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  5. Love your garden. If I rented a machine like that, could I come to your place and move dirt around? 🙂

    I wanted to buy a backhoe but my wife got all hung up on, “what would you do with it.” I’d dig hole and move rocks. She also didn’t like the idea of it taking up the whole driveway.

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    • Aw, that’s sad. Maybe she’d let you rent one just for a little while if you promised to move it anytime she needed to get in or out of the driveway? And hey, volunteer dirt-movers are always welcome here! 🙂

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  6. That thing is as big as my house, lmao! Seriously though, anything that makes life easier is a win. And if it happens to also be fun all the better. I have too many projects that need doing at the moment. Re-grade and gravel my driveway. Pour a concrete patio, and I dislike concrete work. I need a truck with a bucket so I can trim and shape my trees. My massive magnolia in the front is getting a little dense and my Sweet Gum tree in the back is just a monster. I’ve heard there’s a way to “neuter” them so they don’t produce those thorny balls, but something about emasculating a tree just sounds wrong. And it’s about 100 feet tall. It might decide to fall on my house in retribution. 😵 😂.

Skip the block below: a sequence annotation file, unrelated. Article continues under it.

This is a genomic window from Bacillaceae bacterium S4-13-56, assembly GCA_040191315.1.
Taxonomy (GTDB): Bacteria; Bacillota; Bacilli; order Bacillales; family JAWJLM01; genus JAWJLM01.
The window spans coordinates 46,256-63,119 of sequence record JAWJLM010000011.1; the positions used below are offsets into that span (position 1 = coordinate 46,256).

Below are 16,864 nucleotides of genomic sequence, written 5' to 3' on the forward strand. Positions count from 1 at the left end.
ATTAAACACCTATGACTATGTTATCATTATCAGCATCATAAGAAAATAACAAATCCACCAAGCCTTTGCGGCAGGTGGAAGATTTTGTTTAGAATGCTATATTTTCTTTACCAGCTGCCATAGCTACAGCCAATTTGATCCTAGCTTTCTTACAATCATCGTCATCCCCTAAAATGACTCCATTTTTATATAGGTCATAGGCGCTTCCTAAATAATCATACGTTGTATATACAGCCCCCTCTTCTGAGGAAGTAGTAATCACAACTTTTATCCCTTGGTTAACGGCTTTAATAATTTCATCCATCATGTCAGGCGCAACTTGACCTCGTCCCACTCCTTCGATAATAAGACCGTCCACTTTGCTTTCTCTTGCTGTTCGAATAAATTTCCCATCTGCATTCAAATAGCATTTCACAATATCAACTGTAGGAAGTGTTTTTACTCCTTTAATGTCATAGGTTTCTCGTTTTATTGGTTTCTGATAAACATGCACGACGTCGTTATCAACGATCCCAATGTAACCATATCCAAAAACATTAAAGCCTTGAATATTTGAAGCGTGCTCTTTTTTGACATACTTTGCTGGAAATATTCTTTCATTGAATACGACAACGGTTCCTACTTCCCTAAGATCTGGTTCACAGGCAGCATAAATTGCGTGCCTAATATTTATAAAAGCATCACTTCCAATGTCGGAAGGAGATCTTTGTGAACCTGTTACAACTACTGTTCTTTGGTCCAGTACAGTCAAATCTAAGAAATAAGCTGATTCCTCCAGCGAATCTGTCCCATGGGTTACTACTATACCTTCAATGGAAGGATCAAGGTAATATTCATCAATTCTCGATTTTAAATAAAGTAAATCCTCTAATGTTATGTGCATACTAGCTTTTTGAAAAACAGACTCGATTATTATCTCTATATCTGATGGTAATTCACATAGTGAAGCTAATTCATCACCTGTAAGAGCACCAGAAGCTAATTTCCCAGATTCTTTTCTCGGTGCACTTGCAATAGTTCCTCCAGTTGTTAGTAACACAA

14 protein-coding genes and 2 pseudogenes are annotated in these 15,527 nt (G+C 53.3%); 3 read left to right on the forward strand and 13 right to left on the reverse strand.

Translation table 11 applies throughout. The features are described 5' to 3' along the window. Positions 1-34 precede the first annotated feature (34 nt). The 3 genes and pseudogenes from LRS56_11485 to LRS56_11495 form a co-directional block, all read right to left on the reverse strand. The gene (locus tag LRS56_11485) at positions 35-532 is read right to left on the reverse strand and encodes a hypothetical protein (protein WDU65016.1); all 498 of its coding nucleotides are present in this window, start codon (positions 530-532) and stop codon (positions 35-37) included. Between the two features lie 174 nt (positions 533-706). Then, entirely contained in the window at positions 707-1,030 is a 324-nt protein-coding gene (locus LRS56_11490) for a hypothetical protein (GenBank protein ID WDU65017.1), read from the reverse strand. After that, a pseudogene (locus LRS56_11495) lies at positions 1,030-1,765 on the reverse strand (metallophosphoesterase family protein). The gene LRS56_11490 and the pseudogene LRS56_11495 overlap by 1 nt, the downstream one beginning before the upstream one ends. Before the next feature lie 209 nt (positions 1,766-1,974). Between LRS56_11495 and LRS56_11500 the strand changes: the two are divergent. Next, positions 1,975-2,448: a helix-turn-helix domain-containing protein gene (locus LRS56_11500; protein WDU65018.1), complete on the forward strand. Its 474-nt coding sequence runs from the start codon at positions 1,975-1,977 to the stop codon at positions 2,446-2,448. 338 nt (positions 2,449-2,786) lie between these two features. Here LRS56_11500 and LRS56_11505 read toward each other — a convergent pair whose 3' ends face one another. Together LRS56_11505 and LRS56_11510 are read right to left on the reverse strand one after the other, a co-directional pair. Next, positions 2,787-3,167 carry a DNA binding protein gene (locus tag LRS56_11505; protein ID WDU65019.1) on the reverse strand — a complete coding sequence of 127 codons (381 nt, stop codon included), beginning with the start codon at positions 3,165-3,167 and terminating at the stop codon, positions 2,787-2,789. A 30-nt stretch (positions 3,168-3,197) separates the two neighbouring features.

Your garden is beautiful! Love all the colors, and I can just imagine the smells….lovely.

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    • Thanks, Michelle! It’s a real labour of love, with emphasis on ‘labour’. My challenge this week will be to keep everything from burning to a crisp in the heat wave that’s coming for us — apparently we’re supposed to hit 42C/107F. Our wimpy coastal plants won’t like that AT ALL. I just hope they can make it through if I give them lots of water.

      And I’d definitely be concerned about retribution if you neuter your tree. Trees can be vindictive that way. 😉

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  7. It is far too early in the day (not yet six here) for me to be filled with lust.
    I am though. Despite knowing that if I were to have such a machine my oopsies would be huge.
    And I would love to amble through your garden.

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    • I love ambling through my garden, too, and would be happy to have you do the same! I planned it so that no bed is more than 4 – 5 feet deep, so I can reach in to weed from both sides without stepping into the beds; and also to conserve the expensive soil that we have to truck in. I only designed it that way for convenience and economy, but a neighbour dropped by (before COVID of course), eyed the many little pathways, and exclaimed, “A meditation garden! I love it!”